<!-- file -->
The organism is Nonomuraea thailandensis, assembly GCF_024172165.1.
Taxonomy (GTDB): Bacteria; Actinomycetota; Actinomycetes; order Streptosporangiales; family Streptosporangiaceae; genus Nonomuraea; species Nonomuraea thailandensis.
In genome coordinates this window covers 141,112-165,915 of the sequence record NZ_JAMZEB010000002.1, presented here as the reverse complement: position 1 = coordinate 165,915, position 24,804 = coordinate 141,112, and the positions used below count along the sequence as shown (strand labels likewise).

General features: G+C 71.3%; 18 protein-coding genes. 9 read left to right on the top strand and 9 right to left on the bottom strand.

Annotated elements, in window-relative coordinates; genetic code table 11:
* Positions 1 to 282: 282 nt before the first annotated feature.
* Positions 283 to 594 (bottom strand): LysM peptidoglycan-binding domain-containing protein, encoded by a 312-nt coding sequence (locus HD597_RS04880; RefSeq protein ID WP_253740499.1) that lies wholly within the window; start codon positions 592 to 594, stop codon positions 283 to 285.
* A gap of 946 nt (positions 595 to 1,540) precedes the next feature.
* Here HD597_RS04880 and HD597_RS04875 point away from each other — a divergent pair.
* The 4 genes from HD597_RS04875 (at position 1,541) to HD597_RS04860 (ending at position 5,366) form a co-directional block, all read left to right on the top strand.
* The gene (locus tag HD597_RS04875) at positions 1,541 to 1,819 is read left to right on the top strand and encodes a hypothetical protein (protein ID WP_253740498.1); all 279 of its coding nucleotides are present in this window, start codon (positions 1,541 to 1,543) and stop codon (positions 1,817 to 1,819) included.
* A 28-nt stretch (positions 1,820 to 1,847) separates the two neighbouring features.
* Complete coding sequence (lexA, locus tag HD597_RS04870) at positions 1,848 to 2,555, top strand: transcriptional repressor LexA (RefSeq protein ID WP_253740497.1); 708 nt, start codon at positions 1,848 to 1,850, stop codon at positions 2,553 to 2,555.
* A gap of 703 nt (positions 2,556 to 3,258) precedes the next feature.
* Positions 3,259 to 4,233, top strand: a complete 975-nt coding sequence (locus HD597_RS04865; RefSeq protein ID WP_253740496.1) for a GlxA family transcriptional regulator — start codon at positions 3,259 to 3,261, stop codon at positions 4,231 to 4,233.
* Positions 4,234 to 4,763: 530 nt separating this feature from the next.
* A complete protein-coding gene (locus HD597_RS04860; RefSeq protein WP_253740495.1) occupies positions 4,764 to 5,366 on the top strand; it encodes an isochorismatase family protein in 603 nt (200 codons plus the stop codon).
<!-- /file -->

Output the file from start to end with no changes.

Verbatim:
The organism is Nonomuraea thailandensis, assembly GCF_024172165.1.
Taxonomy (GTDB): Bacteria; Actinomycetota; Actinomycetes; order Streptosporangiales; family Streptosporangiaceae; genus Nonomuraea; species Nonomuraea thailandensis.
In genome coordinates this window covers 141,112-165,915 of the sequence record NZ_JAMZEB010000002.1, presented here as the reverse complement: position 1 = coordinate 165,915, position 24,804 = coordinate 141,112, and the positions used below count along the sequence as shown (strand labels likewise).

General features: G+C 71.3%; 18 protein-coding genes. 9 read left to right on the top strand and 9 right to left on the bottom strand.

Annotated elements, in window-relative coordinates; genetic code table 11:
* Positions 1 to 282: 282 nt before the first annotated feature.
* Positions 283 to 594 (bottom strand): LysM peptidoglycan-binding domain-containing protein, encoded by a 312-nt coding sequence (locus HD597_RS04880; RefSeq protein ID WP_253740499.1) that lies wholly within the window; start codon positions 592 to 594, stop codon positions 283 to 285.
* A gap of 946 nt (positions 595 to 1,540) precedes the next feature.
* Here HD597_RS04880 and HD597_RS04875 point away from each other — a divergent pair.
* The 4 genes from HD597_RS04875 (at position 1,541) to HD597_RS04860 (ending at position 5,366) form a co-directional block, all read left to right on the top strand.
* The gene (locus tag HD597_RS04875) at positions 1,541 to 1,819 is read left to right on the top strand and encodes a hypothetical protein (protein ID WP_253740498.1); all 279 of its coding nucleotides are present in this window, start codon (positions 1,541 to 1,543) and stop codon (positions 1,817 to 1,819) included.
* A 28-nt stretch (positions 1,820 to 1,847) separates the two neighbouring features.
* Complete coding sequence (lexA, locus tag HD597_RS04870) at positions 1,848 to 2,555, top strand: transcriptional repressor LexA (RefSeq protein ID WP_253740497.1); 708 nt, start codon at positions 1,848 to 1,850, stop codon at positions 2,553 to 2,555.
* A gap of 703 nt (positions 2,556 to 3,258) precedes the next feature.
* Positions 3,259 to 4,233, top strand: a complete 975-nt coding sequence (locus HD597_RS04865; RefSeq protein ID WP_253740496.1) for a GlxA family transcriptional regulator — start codon at positions 3,259 to 3,261, stop codon at positions 4,231 to 4,233.
* Positions 4,234 to 4,763: 530 nt separating this feature from the next.
* A complete protein-coding gene (locus HD597_RS04860; RefSeq protein WP_253740495.1) occupies positions 4,764 to 5,366 on the top strand; it encodes an isochorismatase family protein in 603 nt (200 codons plus the stop codon).